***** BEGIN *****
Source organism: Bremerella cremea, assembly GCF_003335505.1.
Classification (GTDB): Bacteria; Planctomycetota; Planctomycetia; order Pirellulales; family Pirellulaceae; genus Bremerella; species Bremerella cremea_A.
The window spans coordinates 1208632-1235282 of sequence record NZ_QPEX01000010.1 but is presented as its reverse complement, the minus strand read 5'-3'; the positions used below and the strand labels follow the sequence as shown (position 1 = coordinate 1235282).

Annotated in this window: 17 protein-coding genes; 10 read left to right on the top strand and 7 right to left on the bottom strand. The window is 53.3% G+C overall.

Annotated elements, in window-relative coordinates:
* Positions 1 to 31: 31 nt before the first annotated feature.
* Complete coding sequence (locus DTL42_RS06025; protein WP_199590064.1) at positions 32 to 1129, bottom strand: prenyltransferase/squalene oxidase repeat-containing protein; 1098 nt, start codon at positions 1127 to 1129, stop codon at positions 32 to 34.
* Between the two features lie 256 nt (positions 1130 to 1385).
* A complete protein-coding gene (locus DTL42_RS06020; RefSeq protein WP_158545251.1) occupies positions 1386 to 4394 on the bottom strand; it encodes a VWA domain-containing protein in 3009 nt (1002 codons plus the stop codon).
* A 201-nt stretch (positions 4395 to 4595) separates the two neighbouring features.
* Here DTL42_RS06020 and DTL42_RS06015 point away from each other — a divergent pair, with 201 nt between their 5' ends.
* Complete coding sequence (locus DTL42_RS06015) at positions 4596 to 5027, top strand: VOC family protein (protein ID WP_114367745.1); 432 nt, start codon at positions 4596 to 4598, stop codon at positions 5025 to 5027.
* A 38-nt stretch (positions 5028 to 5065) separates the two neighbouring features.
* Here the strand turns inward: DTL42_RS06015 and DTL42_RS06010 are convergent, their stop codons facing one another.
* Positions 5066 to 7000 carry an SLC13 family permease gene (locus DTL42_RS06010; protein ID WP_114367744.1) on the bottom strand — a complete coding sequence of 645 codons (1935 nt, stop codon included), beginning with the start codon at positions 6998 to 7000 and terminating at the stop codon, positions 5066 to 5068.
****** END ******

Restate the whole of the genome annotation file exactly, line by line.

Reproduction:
Source organism: Bremerella cremea, assembly GCF_003335505.1.
Classification (GTDB): Bacteria; Planctomycetota; Planctomycetia; order Pirellulales; family Pirellulaceae; genus Bremerella; species Bremerella cremea_A.
The window spans coordinates 1208632-1235282 of sequence record NZ_QPEX01000010.1 but is presented as its reverse complement, the minus strand read 5'-3'; the positions used below and the strand labels follow the sequence as shown (position 1 = coordinate 1235282).

Annotated in this window: 17 protein-coding genes; 10 read left to right on the top strand and 7 right to left on the bottom strand. The window is 53.3% G+C overall.

Annotated elements, in window-relative coordinates:
* Positions 1 to 31: 31 nt before the first annotated feature.
* Complete coding sequence (locus DTL42_RS06025; protein WP_199590064.1) at positions 32 to 1129, bottom strand: prenyltransferase/squalene oxidase repeat-containing protein; 1098 nt, start codon at positions 1127 to 1129, stop codon at positions 32 to 34.
* Between the two features lie 256 nt (positions 1130 to 1385).
* A complete protein-coding gene (locus DTL42_RS06020; RefSeq protein WP_158545251.1) occupies positions 1386 to 4394 on the bottom strand; it encodes a VWA domain-containing protein in 3009 nt (1002 codons plus the stop codon).
* A 201-nt stretch (positions 4395 to 4595) separates the two neighbouring features.
* Here DTL42_RS06020 and DTL42_RS06015 point away from each other — a divergent pair, with 201 nt between their 5' ends.
* Complete coding sequence (locus DTL42_RS06015) at positions 4596 to 5027, top strand: VOC family protein (protein ID WP_114367745.1); 432 nt, start codon at positions 4596 to 4598, stop codon at positions 5025 to 5027.
* A 38-nt stretch (positions 5028 to 5065) separates the two neighbouring features.
* Here the strand turns inward: DTL42_RS06015 and DTL42_RS06010 are convergent, their stop codons facing one another.
* Positions 5066 to 7000 carry an SLC13 family permease gene (locus DTL42_RS06010; protein ID WP_114367744.1) on the bottom strand — a complete coding sequence of 645 codons (1935 nt, stop codon included), beginning with the start codon at positions 6998 to 7000 and terminating at the stop codon, positions 5066 to 5068.